there’s a header that says “why am i writing this?” and if you click it, it gives some information about, well, why i’m writing this blog. as time goes on, and as i go deeper down the lyme disease rabbit hole, i have new reasons for writing and i’ve realized different purposes that this blog serves. some of that service is for me, some for friends, and some for people i’ve never met. i want to tell you how i came to want to share this information with anyone who wants to read it.

when i was a kid, i wrote constantly. i had sanrio diaries with locks. i had special pencils whose only purpose was to put words down on the pages of a book i hid in the top drawer of my dresser (yes, not a clever hiding place). in the fourth grade, i filled a spiral notebook with poems and gave it to mr. h, my favorite teacher. in the margins, he drew wonderful illustrations and when he tried to give it back to me, i told him it was a gift. i wanted him to keep it. fast forward 20 years; my mom runs into mr. h in a grocery store and he tells her that he still has it and that it was one of the most special things he ever received.

as a teenager, my journals and i were inseparable. also, there was always a minolta srt202 in tow. i grew to have a favorite type of blank book (which i bought and probably sometimes stole from barnes and noble) and a favorite pen. this pen, i would later figure out, was neither waterproof or archival, a sad discovery. my friends and family expected me, at any given moment, to disappear to scribble something down. i photographed my teenage delinquencies and wrote about the heartbreak of unrequited love at 14. it was in high school that i started to wax poetic (no, really. all my prose was like dense poetry) about how my experiences were not unique and if i was feeling it, someone else, somewhere else had too. this philosophy developed into what i felt was a call of duty- to expose my innermost self in a written and public arena. i had a column in the high school paper and i loved to be at the center of moral controversy. my column provoked two kinds of mail- threatening letters and the oh-my-god-i-am-not-the-only-one mail. both stoked my fires. i kept writing. i kept revealing. but then i graduated high school and found myself sick and floundering in an expensive private college. barely able to keep my head above water, i stopped trying to stir every pot i saw.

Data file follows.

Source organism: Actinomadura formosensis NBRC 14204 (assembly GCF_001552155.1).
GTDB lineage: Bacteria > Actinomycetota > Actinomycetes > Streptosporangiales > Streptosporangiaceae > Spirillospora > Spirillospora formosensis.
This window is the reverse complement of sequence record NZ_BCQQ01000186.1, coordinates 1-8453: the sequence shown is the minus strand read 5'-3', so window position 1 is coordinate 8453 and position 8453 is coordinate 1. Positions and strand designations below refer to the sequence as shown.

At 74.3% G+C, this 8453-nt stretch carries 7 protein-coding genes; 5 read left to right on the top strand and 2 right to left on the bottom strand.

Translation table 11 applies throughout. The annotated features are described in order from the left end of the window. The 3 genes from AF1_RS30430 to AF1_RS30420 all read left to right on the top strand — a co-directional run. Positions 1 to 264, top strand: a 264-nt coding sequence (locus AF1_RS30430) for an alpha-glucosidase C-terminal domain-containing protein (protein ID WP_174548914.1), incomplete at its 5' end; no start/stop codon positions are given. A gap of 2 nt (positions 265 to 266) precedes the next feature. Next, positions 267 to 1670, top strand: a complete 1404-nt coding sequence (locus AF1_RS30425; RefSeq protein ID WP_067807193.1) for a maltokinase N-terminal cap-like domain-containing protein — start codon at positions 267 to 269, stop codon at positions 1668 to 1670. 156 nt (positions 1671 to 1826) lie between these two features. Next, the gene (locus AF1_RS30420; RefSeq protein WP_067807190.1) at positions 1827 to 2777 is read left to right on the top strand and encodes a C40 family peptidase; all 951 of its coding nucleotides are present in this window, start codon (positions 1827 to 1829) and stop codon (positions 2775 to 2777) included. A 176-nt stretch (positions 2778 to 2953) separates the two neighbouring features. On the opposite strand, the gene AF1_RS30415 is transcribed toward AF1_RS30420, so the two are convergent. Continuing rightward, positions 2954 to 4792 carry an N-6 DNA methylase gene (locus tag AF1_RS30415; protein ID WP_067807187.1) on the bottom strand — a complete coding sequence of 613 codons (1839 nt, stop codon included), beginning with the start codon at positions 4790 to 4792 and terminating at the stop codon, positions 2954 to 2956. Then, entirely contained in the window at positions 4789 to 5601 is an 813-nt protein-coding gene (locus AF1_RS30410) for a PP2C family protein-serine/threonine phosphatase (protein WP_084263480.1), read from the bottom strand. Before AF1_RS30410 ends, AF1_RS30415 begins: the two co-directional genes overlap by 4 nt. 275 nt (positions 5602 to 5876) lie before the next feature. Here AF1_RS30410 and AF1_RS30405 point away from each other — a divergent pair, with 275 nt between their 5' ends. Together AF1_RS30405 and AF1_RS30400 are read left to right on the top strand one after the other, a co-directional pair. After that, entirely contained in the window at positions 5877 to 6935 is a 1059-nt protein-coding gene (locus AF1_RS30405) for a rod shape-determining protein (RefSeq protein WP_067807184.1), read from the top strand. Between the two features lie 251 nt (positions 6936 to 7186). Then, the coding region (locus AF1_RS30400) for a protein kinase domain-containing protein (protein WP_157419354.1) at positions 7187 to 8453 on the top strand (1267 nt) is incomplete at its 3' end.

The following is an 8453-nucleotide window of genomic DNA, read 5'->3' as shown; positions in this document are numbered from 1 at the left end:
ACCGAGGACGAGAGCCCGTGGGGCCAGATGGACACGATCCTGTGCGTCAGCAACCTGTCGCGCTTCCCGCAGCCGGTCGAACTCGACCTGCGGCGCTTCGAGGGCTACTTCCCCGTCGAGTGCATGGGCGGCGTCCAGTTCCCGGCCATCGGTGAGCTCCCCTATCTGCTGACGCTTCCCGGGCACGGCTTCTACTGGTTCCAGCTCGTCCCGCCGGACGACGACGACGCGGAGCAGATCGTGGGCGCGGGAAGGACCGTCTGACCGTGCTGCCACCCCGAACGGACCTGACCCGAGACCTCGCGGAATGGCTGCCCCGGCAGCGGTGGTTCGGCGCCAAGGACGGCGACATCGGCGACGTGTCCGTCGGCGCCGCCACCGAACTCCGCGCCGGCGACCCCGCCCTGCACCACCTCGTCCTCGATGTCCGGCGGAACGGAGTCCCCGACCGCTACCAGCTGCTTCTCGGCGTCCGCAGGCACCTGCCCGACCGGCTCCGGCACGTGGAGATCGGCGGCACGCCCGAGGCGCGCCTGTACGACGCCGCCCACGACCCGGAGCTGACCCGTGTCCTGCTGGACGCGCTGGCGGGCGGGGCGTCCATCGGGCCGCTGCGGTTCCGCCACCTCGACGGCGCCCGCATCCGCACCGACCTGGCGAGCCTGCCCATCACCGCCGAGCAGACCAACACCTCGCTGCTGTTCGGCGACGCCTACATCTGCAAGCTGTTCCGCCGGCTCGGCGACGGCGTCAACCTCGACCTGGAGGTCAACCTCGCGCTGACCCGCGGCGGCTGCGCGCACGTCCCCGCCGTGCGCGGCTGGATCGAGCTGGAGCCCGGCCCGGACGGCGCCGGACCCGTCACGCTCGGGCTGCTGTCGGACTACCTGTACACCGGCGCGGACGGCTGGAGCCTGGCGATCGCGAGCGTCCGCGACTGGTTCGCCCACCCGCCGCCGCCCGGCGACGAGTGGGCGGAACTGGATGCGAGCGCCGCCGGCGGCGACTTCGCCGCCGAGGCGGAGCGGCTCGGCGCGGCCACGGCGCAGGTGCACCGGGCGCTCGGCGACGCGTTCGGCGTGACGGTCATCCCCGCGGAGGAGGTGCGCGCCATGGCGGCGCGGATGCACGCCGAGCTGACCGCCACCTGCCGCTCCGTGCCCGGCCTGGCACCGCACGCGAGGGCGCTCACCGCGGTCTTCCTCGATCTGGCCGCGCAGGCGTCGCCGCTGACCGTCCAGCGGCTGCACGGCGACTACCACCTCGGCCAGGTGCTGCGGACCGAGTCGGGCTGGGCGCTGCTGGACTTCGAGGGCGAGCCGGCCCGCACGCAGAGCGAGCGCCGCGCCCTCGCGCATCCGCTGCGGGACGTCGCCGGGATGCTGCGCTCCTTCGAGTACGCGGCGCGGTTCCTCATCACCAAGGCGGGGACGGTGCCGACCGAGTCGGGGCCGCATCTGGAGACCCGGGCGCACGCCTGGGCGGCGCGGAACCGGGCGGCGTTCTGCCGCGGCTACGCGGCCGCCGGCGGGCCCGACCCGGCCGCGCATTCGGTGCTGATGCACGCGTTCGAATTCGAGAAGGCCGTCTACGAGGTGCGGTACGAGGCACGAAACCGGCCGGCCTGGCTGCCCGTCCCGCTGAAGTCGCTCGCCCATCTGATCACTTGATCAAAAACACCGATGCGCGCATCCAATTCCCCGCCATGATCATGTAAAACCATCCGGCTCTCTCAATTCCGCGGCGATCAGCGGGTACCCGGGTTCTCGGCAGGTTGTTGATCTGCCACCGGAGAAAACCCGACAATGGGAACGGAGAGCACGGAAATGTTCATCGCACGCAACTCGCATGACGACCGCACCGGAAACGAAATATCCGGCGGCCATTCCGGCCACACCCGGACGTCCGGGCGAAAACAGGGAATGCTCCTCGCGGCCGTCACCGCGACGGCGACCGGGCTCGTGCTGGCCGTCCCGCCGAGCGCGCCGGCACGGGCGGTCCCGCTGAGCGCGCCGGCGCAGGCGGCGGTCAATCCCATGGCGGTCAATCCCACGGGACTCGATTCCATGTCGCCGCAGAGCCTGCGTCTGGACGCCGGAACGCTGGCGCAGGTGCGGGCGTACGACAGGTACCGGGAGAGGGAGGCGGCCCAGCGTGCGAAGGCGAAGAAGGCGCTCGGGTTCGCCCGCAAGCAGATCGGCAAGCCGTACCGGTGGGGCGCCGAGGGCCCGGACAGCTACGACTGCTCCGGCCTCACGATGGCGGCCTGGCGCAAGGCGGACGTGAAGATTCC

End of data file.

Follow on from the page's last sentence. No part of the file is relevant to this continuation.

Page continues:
in my early 20’s, i got into a very specific niche of performance poetry. i created a chapbook called “for love” (and i think i used it for one of my senior theses. oh yeah, i later reenrolled in a university). my photographs and art work were inexpertly cut and pasted between poems about the internment of japanese americans and meticulously crafted pieces expressing my anger over things like misappropriation and institutionalized racism and sexism. on the back cover, under a black and white self-portrait, it read: